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May 22, 2008 Frank Tramontozzi, P.E. Chief Engineer Massachusetts Highway Department 10 Park Plaza Boston, MA 02116-3973 Re: MHD Designs for Museum Road and Forsyth Way Dear Mr. Tramantozzi: WalkBoston attended the public hearing of the re-design of Museum Road and Forsyth Way on Tuesday, May 13, 2008 that was very ably conducted by your staff. WalkBoston is pleased that Mass Highway is creating street/sidewalk designs that will complement the Museum of Fine Arts (MFA) expansion. However, we have several suggestions for how the re-design could better serve pedestrians. 1. Incorporate the Museum Road and Forsyth Way intersections with Huntington/ Fenway into the scope of this project WalkBoston understands that these intersections are not included in the Scope of Work. We strongly urge MHD, in collaboration with the City, to incorporate the intersections. With the MFA expansion, these streets will become much more highly utilized. Pedestrians will not be able to appreciate the fact that the new walkways are landscaped and provided with new lighting if they feel they are taking their lives in their hands as they cross Huntington or the Fenway. 2. Reduce curb radii on both Forsyth Way and Museum Road as they intersect with Huntington and the Fenway As now designed, the curb radii are very wide and cars will be able to turn the corners, barely slowing down for crossing pedestrians. At the intersection of Forsyth Way/the Fenway, the pork chop island should be removed, and the turn radii substantially reduced to prevent high speed turns. Huntington Avenue, in particular, is one of the most dangerous roadways in the City of Boston with a large number of pedestrian accidents requiring Emergency Medical transport occurring upon it. Moderating traffic speeds is an important means of improving pedestrian safety. Adding curb extensions to these corners would also increase safety for pedestrians.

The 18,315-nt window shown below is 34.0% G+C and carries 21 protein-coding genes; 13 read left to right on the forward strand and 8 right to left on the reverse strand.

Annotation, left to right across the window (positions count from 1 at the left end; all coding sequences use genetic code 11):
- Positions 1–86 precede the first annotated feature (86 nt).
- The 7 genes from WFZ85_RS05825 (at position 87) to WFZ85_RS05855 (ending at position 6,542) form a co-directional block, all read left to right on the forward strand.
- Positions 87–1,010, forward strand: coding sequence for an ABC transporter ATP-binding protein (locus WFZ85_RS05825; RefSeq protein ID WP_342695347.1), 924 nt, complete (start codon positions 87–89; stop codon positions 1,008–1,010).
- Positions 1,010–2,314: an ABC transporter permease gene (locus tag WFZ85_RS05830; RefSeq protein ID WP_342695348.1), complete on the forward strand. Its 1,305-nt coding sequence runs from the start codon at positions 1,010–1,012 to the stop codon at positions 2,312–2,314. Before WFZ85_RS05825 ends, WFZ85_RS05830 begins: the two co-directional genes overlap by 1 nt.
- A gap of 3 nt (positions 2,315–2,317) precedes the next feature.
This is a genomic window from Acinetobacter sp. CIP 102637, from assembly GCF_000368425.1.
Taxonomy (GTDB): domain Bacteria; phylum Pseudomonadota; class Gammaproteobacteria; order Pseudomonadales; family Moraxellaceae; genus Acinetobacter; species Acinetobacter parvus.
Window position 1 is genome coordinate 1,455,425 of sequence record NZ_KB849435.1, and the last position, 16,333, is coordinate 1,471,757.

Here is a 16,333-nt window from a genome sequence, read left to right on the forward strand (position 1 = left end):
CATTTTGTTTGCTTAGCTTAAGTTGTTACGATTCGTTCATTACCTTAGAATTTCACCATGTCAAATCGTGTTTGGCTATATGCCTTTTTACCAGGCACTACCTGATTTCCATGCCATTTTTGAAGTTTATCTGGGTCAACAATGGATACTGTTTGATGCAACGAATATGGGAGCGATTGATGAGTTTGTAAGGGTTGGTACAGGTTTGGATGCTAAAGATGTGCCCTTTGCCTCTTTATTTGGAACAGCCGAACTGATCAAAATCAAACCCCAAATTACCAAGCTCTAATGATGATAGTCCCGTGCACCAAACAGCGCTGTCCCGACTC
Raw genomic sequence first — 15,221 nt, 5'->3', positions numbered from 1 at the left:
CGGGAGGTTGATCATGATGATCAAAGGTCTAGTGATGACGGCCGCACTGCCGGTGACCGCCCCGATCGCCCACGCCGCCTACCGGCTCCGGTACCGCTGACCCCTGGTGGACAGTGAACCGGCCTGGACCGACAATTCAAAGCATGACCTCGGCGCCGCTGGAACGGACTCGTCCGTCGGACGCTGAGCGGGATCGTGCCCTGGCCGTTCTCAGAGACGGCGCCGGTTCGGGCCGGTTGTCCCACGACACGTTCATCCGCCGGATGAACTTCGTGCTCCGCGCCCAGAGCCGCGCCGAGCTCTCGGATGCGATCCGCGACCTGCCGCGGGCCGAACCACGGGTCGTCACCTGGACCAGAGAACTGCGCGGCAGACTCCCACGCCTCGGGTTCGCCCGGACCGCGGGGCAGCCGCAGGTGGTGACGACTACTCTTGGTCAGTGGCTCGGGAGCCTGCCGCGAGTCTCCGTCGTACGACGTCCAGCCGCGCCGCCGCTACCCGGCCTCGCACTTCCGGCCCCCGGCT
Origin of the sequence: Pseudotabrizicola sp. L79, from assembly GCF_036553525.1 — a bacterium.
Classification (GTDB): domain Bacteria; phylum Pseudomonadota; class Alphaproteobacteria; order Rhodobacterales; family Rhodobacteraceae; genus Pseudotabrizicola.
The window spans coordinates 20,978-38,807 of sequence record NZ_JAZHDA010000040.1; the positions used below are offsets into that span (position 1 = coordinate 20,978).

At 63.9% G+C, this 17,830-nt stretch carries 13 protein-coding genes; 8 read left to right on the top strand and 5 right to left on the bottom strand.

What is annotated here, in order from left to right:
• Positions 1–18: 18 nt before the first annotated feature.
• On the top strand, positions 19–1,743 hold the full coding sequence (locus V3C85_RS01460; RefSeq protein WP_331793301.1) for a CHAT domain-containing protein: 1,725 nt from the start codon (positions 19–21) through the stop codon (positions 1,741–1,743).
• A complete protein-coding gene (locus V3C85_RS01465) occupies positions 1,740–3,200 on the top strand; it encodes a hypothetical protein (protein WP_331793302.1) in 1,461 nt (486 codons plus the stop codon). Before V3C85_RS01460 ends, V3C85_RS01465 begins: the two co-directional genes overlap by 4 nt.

3. Add a pedestrian crosswalk of Huntington Avenue on the east side of Forsyth Way This location does not presently have a crosswalk, but is nonetheless used by many pedestrians each day. A safer crossing is needed at this location. 4. Provide a pedestrian-only sidewalk on the west sidewalk of Forsyth Way The west sidewalk, 15 feet wide, along Forsyth Way is currently considered a "multi-use path" with pedestrians, service vehicles from the Museum and possibly bicyclists co-mingling. WalkBoston feels strongly that this pathway should be reserved for pedestrian movements, recognizing that occasional service vehicles in off peak hours may need to use it. Many walkers on this sidewalk will be museum visitors, walking in small groups, and chatting. As they stroll down the attractively landscaped walkway, they will be extending their museum experience; not anticipating either bicyclists or service vehicles. 5. Safely accommodate pedestrians and bicycles on the east side of Forsyth Way While WalkBoston does not generally endorse shared-use pathways outside of parks, there is a strong desire to provide an off-road bicycle link between the Emerald Necklace and the Southwest Corridor - and this could be accommodated along Forsyth Way. If the project is to include a shared use path for pedestrians and bicycles its design must ensure an adequate width for safe passage of pedestrians, wheelchair users and bicycles, and a design that clearly reads as a path and not simply as a wide sidewalk. A shared use wide sidewalk will “read� to pedestrians as a zone exclusively for pedestrians, thus putting them at some risk from moving bicycles. WalkBoston looks forward to seeing the next round of project designs that reflect the variety of comments that MHD receives, and to improved pedestrian safety and amenities along Museum Road and Forsyth Way. Sincerely,

Dorothea Hass Senior Project Manger Cc

Vineet Gupta, BTD Chris Porter, MassBike Peter Furth Charlie Denison, Liveable Streets


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